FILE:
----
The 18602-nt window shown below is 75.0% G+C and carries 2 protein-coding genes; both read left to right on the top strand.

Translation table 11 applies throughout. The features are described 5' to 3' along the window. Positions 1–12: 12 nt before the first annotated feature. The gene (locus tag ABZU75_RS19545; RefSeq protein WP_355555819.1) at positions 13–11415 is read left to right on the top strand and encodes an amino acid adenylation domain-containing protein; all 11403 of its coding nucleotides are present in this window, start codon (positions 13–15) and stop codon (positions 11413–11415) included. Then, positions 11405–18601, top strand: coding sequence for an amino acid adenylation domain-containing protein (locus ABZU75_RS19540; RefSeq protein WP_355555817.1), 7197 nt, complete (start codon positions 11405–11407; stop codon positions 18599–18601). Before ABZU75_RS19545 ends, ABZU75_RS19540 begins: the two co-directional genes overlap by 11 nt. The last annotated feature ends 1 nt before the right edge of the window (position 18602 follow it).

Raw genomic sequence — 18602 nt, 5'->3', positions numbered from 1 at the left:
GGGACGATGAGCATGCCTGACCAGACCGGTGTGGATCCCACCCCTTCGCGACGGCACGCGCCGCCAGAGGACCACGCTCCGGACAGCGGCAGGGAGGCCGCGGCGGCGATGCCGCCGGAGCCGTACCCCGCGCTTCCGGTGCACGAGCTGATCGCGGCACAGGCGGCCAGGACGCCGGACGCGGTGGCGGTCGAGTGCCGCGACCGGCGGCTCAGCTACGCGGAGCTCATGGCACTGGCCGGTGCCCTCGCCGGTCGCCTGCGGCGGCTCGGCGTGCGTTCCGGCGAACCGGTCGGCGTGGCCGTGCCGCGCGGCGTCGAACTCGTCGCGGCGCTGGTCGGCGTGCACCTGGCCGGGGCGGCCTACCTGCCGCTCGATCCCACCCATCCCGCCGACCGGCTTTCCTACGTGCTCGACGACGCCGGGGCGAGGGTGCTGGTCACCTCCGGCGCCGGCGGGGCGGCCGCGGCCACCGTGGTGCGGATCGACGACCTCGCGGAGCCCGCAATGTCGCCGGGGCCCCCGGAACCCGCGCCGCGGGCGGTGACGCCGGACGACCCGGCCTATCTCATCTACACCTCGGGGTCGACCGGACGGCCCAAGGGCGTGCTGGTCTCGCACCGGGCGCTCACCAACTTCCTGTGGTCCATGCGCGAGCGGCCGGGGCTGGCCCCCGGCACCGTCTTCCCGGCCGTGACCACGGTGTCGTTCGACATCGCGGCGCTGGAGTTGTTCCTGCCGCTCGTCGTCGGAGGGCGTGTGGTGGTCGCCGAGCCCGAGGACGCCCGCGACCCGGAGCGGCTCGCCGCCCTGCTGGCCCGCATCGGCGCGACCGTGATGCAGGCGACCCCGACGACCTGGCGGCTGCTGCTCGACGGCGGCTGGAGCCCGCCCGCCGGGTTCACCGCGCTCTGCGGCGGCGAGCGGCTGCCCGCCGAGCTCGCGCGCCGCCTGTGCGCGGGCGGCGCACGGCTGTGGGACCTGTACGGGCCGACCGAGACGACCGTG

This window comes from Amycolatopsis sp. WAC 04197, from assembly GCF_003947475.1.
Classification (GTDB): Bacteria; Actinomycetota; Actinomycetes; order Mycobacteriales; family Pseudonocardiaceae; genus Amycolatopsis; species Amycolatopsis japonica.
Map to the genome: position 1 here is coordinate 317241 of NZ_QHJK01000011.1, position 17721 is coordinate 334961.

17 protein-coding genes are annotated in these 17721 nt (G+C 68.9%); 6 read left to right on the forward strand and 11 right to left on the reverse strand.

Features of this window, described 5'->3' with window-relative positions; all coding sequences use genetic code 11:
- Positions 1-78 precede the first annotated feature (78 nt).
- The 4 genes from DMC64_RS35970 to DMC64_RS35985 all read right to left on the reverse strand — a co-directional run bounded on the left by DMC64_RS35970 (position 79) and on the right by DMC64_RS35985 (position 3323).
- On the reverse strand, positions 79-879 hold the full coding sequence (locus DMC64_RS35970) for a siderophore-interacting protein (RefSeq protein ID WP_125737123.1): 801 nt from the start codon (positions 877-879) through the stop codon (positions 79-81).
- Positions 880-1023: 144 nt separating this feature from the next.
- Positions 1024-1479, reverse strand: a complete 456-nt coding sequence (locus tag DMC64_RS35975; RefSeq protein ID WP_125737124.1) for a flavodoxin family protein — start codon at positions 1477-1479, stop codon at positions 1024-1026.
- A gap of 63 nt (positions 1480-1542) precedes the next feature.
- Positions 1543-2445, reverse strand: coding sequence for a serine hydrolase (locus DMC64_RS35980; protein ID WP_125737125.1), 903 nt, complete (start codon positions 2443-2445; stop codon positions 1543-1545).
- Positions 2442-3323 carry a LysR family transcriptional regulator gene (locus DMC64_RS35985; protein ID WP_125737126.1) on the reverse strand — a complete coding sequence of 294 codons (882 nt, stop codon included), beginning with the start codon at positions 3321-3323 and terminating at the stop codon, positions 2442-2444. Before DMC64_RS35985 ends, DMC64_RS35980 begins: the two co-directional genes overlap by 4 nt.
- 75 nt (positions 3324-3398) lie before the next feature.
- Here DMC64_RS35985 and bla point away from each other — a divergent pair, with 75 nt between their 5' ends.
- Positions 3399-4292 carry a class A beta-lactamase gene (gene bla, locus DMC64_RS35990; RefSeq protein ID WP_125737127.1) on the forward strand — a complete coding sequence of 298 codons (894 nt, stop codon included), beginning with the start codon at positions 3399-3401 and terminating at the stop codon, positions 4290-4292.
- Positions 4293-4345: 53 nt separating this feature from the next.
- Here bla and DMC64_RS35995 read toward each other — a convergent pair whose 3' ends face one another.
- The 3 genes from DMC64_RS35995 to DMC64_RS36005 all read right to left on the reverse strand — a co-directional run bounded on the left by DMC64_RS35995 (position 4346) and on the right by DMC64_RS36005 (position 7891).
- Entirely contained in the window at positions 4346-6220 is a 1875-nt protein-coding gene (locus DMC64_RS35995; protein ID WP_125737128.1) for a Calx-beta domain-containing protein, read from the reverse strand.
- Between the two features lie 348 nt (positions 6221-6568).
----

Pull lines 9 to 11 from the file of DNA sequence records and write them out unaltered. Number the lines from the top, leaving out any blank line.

Features of this window, described 5'->3' with window-relative positions; all coding sequences use genetic code 11:
- Positions 1-78 precede the first annotated feature (78 nt).
- The 4 genes from DMC64_RS35970 to DMC64_RS35985 all read right to left on the reverse strand — a co-directional run bounded on the left by DMC64_RS35970 (position 79) and on the right by DMC64_RS35985 (position 3323).